Taps the collection of Vienna’s Albertina Museum, which owns nearly 200 master drawings.
A number of memorial exhibitions and publications are in the works next year to commemorate the death of artist Egon Schiele (1890-1918). The Hefty tome, Egon Schiele: Drawing the World edited by Klaus Albrecht Schröder, taps the collection of Vienna’s Albertina Museum, which owns nearly 200 master drawings, most of any other collection of this celebrated German Expressionist.
Schröder observes that his subject refuses to tell a story with his characters, isolating them in white space without a focal point. “Self-thematizations” of emaciation multiply as Schiele captured his own contorted figure and his alienation in poses that he used to depict hundreds of nude girls and women. These subjects represented the transience of forlorn people. Immediately before the Great War, Schiele conveyed the isolation within his society and its tottering empire and in the process invented a new, existentialist aesthetic.
In conjunction with an exhibition at the Albertina, this catalog (not to be confused with a similarly titled 2006 book by the same editor) focuses on the artist’s quieter side, including drawing and works on paper and paintings, and is supplemented with scholarly essays, a timeline of Schiele’s life and times, a bibliography and tributes by his then-peers.
In an introductory essay, Johann Thomas Ambrózy goes beyond the conventional view of Schiele as a harbinger of the past century’s despair, seeing the artist as, “a champion of high ethics and impassioned spirituality” who sought love as his “elevated goal.” Nature within his landscapes revealed an allegorical orientation to St. Francis of Assisi and his radical Spiritual successors who vied to embrace destitution and exalt a Christ-like humility. Ambrózy extends this interpretation into the erotic and physical expressions of a similar “holiness.”
Drawing the World opens with a 1906 self-portrait as a 16-year old in which the artist already conveyed himself as a dandy with a fixed gaze. By 1910, early “garish” female nudes begin to appear along with the so-called Red Men figures. Soon he fled what he felt as the oppressive Viennese atmosphere and settled in Krummau (now the Bohemian UNESCO heritage site of Český Krumlov). The view from its castle looking down on this picturesque town appears in subdued tones. Schiele kept producing off-center representations of nudes supplemented with watercolors, some of which anthropomorphize floral contours. His grimacing, torn self-portraits explore a performative, sexualized stance as he confronts his own image as well as that of women.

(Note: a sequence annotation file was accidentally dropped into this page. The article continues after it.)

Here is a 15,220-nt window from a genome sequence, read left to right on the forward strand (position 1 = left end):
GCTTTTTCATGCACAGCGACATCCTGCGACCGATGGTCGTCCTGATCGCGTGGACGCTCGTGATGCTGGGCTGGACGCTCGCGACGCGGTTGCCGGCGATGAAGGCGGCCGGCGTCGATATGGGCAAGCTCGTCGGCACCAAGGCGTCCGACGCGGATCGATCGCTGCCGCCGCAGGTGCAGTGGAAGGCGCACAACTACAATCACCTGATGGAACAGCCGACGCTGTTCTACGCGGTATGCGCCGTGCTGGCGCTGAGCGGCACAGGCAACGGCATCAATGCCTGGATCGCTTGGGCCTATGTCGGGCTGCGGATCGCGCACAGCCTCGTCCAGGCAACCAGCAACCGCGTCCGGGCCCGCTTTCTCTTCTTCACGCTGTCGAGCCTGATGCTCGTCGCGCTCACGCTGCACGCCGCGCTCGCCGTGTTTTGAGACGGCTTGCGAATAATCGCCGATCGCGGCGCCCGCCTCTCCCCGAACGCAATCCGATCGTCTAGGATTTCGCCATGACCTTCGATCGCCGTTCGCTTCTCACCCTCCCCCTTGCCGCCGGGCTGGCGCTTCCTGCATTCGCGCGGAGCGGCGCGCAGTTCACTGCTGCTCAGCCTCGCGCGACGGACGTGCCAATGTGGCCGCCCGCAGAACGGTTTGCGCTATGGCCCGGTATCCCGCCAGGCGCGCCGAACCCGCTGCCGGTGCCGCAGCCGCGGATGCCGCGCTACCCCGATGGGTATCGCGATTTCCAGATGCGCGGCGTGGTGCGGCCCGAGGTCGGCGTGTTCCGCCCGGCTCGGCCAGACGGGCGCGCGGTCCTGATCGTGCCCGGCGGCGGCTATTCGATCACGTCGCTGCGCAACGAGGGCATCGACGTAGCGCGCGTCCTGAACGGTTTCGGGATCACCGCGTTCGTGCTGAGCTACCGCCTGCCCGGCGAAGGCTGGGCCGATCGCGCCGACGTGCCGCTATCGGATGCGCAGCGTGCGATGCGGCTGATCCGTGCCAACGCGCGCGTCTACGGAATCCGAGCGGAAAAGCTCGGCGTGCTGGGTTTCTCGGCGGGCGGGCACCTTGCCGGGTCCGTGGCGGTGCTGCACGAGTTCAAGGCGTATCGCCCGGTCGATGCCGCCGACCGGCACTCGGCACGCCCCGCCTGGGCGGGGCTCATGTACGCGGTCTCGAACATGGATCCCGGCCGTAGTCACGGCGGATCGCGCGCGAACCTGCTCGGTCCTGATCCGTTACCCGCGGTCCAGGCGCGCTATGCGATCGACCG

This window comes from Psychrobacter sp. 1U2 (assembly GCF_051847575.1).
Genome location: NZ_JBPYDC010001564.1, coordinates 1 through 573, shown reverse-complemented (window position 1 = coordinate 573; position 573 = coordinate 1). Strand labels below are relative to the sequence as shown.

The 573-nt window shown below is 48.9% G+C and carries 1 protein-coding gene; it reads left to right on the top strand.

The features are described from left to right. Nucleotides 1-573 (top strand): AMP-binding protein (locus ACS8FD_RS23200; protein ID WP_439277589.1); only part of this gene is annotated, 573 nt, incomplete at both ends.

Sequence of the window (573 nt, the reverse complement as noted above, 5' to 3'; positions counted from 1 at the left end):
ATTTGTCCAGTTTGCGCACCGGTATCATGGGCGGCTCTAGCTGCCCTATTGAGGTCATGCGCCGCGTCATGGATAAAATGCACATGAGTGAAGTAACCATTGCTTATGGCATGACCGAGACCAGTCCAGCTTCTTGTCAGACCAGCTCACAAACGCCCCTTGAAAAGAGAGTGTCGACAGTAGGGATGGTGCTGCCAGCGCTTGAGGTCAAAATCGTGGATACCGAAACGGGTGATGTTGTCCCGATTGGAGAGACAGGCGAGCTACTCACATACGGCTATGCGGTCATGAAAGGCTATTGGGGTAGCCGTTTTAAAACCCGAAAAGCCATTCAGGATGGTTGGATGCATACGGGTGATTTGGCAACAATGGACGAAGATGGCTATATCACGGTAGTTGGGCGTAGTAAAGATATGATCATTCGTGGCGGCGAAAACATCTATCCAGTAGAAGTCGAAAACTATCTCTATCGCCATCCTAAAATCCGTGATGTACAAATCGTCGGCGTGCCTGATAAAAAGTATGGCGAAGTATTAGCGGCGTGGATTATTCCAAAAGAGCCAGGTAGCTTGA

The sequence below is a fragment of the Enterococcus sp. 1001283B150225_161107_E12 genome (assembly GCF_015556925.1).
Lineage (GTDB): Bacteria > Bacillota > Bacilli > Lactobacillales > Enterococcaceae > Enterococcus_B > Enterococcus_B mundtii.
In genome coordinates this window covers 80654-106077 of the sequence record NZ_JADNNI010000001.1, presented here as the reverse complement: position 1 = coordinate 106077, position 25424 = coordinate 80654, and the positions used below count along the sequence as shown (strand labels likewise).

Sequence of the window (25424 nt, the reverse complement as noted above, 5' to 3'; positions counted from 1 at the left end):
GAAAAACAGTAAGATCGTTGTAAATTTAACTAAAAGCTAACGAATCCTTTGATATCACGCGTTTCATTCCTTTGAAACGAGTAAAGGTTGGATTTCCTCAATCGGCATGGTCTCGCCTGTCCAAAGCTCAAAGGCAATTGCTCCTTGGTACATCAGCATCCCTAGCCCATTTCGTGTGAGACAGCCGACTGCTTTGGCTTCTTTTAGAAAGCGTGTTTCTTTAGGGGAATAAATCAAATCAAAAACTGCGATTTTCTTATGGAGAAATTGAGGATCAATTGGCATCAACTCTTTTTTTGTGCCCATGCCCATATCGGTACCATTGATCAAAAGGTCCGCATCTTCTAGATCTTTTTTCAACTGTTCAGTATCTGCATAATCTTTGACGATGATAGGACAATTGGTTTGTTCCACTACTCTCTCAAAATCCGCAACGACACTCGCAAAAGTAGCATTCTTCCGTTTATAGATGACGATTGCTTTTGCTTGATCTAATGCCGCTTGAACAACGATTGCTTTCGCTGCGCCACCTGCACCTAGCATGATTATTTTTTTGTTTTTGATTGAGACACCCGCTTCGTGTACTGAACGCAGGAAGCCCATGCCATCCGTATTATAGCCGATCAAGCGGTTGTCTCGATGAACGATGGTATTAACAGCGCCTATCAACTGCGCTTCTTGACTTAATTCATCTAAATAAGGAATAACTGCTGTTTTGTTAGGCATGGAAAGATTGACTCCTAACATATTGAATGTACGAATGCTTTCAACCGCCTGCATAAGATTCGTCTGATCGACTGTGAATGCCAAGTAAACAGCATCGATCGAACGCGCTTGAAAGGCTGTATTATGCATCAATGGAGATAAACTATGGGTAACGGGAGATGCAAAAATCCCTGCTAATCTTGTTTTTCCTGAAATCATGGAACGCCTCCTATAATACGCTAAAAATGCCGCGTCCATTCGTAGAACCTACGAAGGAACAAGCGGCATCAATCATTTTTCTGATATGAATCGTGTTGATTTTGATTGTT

The editor distinguishes Schiele from his sometime-mentor Gustav Klimt with what he calls the younger artist’s “spatioperspectival uncertainty.” Even his portrayals of children dismiss sentiment, his subjects standing rigid and helpless with set expressions and serious eyes. Unfortunately, such subjects found Schiele in real life trouble, as in 1912 he was incarcerated for the alleged abduction and rape of a 13-year-old girl. Panic and dread emerged from his prison in penciled drawings of deputies and of course self-portraits, which conveyed a Franciscan aesthetic of a poor man.
Schiele was released after 24 days, and his self-portraits in the following year captured a taut and delicate image. Firm lineaments and geometric details enlivened his art, and by 1915 his wife entered the scene in nudes and portraits, along with her sister. War-related deployment sent Schiele to posts that included a job as a clerk in a prison camp for Russian officers, and these people too became the artist’s subjects.
One of Schiele‘s most recognizable works was a 1918 color lithograph made for the 49th exhibition of the Secession, which brought him a measure of financial success that was unfortunately short-lived. Even worse, just before the war ended, his pregnant wife succumbed to the Spanish flu, and three days later he became another victim of the pandemic. His last words summed up the fate of a man leaving behind a tumultuous time. “The war is over– and I must go.” Egon Schiele: Drawing the World is a valuable, affordable survey of this essential artist, giving readers who are unable to travel to Vienna a chance to see a volatile era through Schiele’s scrutinizing spectacles.